Terror | ECOWAS's New and Old War

After terrorists struck cities in Burkina Faso and Mali, the BBC asked where next? 

In a statement issued this week, the Economic Community of West African States (ECOWAS) expressed outraged at the news of the terrorist attack perpetrated in Grand-Bassam, Cote d’Ivoire. 
The ECOWAS Commission said it is closely monitoring the situation, and is in total solidarity in the fight against terrorism. 

The Commission also said it is committed to the creation of a broad anti-terrorism front.


For each attack, the terrifying stories of those who survived massacres feed a growing climate of fear while West African governments struggle to provide a solid response.But in the meantime, these survivors' dramatic tales have become all too familiar in the region.Everywhere, populations are left with the dreadful question: when and where is next?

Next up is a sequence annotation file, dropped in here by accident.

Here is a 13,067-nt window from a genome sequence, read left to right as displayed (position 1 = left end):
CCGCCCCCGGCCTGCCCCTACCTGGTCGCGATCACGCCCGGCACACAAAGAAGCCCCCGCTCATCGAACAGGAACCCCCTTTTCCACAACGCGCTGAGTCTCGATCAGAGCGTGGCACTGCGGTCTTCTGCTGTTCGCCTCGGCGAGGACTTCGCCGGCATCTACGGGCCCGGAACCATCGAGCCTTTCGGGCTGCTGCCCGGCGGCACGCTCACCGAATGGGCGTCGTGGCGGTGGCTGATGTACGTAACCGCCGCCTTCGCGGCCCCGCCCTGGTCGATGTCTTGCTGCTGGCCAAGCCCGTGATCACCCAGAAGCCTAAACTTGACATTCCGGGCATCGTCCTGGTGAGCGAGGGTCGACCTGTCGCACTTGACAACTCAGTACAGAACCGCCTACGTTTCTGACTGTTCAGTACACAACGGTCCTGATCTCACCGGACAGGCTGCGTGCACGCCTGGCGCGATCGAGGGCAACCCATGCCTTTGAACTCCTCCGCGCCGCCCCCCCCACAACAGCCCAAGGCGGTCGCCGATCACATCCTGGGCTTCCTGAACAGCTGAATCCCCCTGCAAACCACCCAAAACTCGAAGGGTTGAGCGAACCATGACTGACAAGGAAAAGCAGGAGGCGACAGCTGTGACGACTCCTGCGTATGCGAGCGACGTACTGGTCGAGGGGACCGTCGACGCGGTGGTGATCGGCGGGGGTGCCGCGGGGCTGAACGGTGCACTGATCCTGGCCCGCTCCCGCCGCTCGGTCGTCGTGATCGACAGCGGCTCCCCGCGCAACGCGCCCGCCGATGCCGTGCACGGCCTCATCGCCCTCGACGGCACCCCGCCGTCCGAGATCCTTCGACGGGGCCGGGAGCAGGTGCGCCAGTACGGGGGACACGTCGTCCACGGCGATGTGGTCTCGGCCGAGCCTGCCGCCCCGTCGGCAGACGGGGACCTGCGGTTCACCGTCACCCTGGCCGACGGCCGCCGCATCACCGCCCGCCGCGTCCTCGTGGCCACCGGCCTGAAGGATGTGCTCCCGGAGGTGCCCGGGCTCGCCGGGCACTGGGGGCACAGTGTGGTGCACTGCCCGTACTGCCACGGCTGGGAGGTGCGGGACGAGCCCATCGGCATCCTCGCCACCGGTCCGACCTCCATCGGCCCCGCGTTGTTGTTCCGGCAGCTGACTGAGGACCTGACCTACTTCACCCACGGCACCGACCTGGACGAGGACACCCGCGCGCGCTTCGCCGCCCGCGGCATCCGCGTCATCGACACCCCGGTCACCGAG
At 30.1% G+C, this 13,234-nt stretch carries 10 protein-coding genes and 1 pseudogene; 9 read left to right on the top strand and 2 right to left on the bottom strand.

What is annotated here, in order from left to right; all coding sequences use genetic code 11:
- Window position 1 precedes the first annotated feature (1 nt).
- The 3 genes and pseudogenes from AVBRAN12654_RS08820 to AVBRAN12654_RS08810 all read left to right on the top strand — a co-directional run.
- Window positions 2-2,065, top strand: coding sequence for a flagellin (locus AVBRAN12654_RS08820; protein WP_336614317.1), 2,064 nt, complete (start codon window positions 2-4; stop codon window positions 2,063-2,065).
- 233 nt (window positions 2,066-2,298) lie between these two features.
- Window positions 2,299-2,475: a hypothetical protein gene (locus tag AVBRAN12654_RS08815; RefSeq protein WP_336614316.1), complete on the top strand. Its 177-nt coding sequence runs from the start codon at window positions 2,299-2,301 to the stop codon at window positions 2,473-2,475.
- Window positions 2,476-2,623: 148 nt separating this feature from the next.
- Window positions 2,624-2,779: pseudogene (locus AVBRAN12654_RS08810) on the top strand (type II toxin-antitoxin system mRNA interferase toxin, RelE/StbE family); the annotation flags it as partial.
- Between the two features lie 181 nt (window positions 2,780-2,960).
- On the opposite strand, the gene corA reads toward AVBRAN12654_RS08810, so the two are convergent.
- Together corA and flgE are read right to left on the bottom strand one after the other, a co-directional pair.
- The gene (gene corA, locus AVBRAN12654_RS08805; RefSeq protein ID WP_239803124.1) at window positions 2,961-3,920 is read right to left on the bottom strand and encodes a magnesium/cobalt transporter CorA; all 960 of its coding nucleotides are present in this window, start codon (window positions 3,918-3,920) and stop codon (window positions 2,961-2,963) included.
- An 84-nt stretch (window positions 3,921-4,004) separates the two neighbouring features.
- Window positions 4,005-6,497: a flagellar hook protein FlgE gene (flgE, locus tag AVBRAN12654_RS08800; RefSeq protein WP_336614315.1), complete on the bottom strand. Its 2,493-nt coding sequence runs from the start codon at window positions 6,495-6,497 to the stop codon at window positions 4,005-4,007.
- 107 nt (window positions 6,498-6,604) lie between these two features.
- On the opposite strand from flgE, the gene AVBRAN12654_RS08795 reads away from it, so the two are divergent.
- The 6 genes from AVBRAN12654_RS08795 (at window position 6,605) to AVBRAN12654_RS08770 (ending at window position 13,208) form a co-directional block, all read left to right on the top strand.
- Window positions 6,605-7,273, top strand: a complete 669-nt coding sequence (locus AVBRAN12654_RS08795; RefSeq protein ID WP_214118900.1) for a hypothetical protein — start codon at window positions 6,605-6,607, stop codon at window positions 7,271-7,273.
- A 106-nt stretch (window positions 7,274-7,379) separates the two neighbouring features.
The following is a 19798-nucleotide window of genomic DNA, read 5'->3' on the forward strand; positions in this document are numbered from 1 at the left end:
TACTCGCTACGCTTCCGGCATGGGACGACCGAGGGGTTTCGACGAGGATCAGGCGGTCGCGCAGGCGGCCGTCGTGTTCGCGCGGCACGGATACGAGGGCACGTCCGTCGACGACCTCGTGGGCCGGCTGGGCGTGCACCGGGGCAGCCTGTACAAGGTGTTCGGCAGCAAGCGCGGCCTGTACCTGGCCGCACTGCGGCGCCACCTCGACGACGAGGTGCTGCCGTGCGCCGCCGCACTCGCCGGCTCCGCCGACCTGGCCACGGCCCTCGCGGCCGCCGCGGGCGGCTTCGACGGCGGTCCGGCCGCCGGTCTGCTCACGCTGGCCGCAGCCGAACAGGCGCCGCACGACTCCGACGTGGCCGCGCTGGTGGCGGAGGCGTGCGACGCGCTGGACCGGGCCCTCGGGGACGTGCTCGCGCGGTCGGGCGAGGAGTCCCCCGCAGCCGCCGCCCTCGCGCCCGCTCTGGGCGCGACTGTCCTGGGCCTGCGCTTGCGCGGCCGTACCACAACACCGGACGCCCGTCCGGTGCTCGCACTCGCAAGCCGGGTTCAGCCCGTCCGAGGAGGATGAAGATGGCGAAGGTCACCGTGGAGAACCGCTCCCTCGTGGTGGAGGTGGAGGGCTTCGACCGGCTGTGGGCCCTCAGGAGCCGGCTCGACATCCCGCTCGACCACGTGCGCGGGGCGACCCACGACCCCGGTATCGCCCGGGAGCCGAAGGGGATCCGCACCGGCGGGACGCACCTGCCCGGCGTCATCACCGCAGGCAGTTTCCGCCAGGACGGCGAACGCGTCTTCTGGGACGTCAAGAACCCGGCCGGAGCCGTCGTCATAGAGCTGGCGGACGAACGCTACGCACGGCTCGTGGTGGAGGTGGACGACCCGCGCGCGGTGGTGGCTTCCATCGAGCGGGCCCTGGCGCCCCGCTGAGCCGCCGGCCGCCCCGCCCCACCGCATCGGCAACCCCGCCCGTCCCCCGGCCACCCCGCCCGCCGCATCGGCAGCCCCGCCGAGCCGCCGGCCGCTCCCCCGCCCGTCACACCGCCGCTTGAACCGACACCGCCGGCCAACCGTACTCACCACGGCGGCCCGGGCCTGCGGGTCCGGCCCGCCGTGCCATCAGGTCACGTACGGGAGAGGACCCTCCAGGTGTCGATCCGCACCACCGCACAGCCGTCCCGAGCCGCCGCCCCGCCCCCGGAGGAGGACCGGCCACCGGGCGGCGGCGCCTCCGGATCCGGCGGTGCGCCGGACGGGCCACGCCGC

In March 2013, Martin A. Ewi, a senior researcher, Transnational Threats and International Crime Division, ISS Pretoria, said military interventions against terrorist groups (Ansar al-Dine, al-Qaeda in the Maghreb [AQIM] and the Movement for Unity and Jihad in West Africa [MUJAO] in Mali and al-Shabaab in Somalia) signal that terrorism, if not contained, is the next major threat to peace and security in Africa. 


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